/

(p ’ q) & (q ∨ r) p∨r q∨s

\ /\ /\

/

p’q q∨r p r q s

/\ /\

p qq r

or, in an abbreviated style,

’

’ ¬

/\ |

∨ ∨

&

/\ /\ /\

’ ∨pr qs

/\ /\

pqqr

4

Remark 1.1.13. Note that, if we identify formulas with formation trees in the

abbreviated style, then there is no need for parentheses.

Remark 1.1.14. Another way to avoid parentheses is to use Polish notation.

In this case the set of L-formulas is generated as follows:

1. If p is an atomic L-formula, then p is an L-formula.

2. If A is an L-formula, then ¬ A is an L-formula.

3. If A and B are L-formulas and b is a binary connective, then bAB is an

L-formula.

For example, the formula of Example 1.1.4 in Polish notation becomes

’ ’ & ’ p q ∨ q r ∨ pr ¬ ∨ q s .

A formation sequence for this formula is

p, q, ’ pq, r, ∨ qr, & ’ pq ∨ qr, ∨ pr, ’ & ’ pq ∨ qr ∨ pr,

s, ∨ qs, ¬ ∨ qs, ’ ’ & ’ pq ∨ qr ∨ pr¬ ∨ qs .

Obviously Polish notation is di¬cult to read, but it has the advantages of being

linear and of not using parentheses.

Remark 1.1.15. In our study of formulas, we shall be indi¬erent to the ques-

tion of which system of notation is actually used. The only point of interest for

us is that each non-atomic formula is uniquely of the form ¬ A or AbB, where

A and B are formulas and b is a binary connective.

1.2 Assignments and Satis¬ability

De¬nition 1.2.1. There are two truth values, T and F, denoting truth and

falsity.

De¬nition 1.2.2. Let L be a propositional language. An L-assignment is a

mapping

M : {p : p is an atomic L-formula} ’ {T, F} .

Note that if L has exactly n atoms then there are exactly 2n di¬erent L-

assignments.

Lemma 1.2.3. Given an L-assignment M , there is a unique L-valuation

vM : {A : A is an L-formula} ’ {T, F}

given by the following clauses:

T if vM (A) = F ,

1. vM (¬ A) =

F if vM (A) = T .

5

T if vM (A) = vM (B) = T ,

2. vM (A & B) =

F if at least one of vM (A), vM (B) = F .

T if at least one of vM (A), vM (B) = T ,

3. vM (A ∨ B) =

F if vM (A) = vM (B) = F .

4. vM (A ’ B) = vM (¬ (A & ¬ B)) .

T if vM (A) = vM (B) ,

5. vM (A ” B) =

F if vM (A) = vM (B) .

Proof. The truth value vM (A) is de¬ned by recursion on L-formulas, i.e., by

induction on the degree of A where A is an arbitrary L-formula.

Remark 1.2.4. The above lemma implies that there is an obvious one-to-one

correspondence between L-assignments and L-valuations. If the language L is

understood from context, we may speak simply of assignments and valuations.

Remark 1.2.5. Lemma 1.2.3 may be visualized in terms of formation trees.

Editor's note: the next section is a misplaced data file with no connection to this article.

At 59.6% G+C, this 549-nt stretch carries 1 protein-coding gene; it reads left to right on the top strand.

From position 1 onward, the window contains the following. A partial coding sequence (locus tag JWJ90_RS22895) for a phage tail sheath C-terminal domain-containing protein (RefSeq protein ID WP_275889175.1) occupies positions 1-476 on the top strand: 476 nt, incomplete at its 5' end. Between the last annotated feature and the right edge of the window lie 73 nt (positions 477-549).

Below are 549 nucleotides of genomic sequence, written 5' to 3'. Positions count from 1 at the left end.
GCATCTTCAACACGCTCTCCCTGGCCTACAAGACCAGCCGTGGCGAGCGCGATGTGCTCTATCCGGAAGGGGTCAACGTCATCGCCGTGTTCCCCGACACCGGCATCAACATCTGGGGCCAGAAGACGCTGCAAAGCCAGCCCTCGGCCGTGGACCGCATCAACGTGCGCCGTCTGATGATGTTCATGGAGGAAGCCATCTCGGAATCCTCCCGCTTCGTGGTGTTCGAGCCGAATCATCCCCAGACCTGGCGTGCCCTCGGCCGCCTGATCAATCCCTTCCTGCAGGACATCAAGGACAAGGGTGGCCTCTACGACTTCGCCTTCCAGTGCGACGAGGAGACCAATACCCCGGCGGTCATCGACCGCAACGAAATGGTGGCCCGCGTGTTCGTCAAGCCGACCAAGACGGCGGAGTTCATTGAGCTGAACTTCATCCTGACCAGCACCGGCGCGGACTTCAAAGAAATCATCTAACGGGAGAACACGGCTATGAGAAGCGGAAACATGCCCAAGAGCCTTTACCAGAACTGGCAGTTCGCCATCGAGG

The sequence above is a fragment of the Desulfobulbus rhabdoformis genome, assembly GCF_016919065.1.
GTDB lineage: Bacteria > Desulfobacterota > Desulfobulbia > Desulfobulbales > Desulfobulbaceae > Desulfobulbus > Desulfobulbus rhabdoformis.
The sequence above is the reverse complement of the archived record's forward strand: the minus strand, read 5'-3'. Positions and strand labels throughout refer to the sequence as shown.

To de¬ne vM (A) for a formula A, one begins with an assignment of truth values

to the atoms, i.e., the end nodes of the formation tree for A, and then proceeds

upward to the root, assigning truth values to the nodes, each step being given

by the appropriate clause.

Example 1.2.6. Consider the formula (p ’ q) ’ (q ’ r) under an assignment

M with M (p) = T, M (q) = F, M (r) = T. In terms of the formation tree, this

looks like

(p ’ q) ’ (q ’ r)

\

/

p’q q’r

/\ /\

pq qr

TF FT

and by applying clause 4 three times we get

(p ’ q) ’ (q ’ r)

T

p’q q’r

F T

/\ /\

pq qr

TF FT

and from this we see that vM ((p ’ q) ’ (q ’ r)) = T.

6

Remark 1.2.7. The above formation tree with truth values can be compressed

and written linearly as

(p ’ q) ’ (q ’ r)

TFF T FTT.

Remark 1.2.8. Note that each clause of Lemma 1.2.3 corresponds to the fa-

miliar truth table for the corresponding propositional connective. Thus clause

3 corresponds to the truth table

A∨B

A B

T T T

T F T

F T T

F F F

for ∨ , and clause 4 corresponds to the truth table

A’B

A B

T T T

T F F

F T T

F F T

for ’ .

Fix a propositional language L.

De¬nition 1.2.9. Let M be an assignment. A formula A is said to be true

under M if vM (A) = T, and false under M if vM (A) = F.

De¬nition 1.2.10. A set of formulas S is said to be satis¬able if there exists

an assignment M which satis¬es S, i.e., vM (A) = T for all A ∈ S.

De¬nition 1.2.11. Let S be a set of formulas. A formula B is said to be a

logical consequence of S if it is true under all assignments which satisfy S.

De¬nition 1.2.12. A formula B is said to be logically valid (or a tautology) if

B is true under all assignments. Equivalently, B is a logical consequence of the

empty set.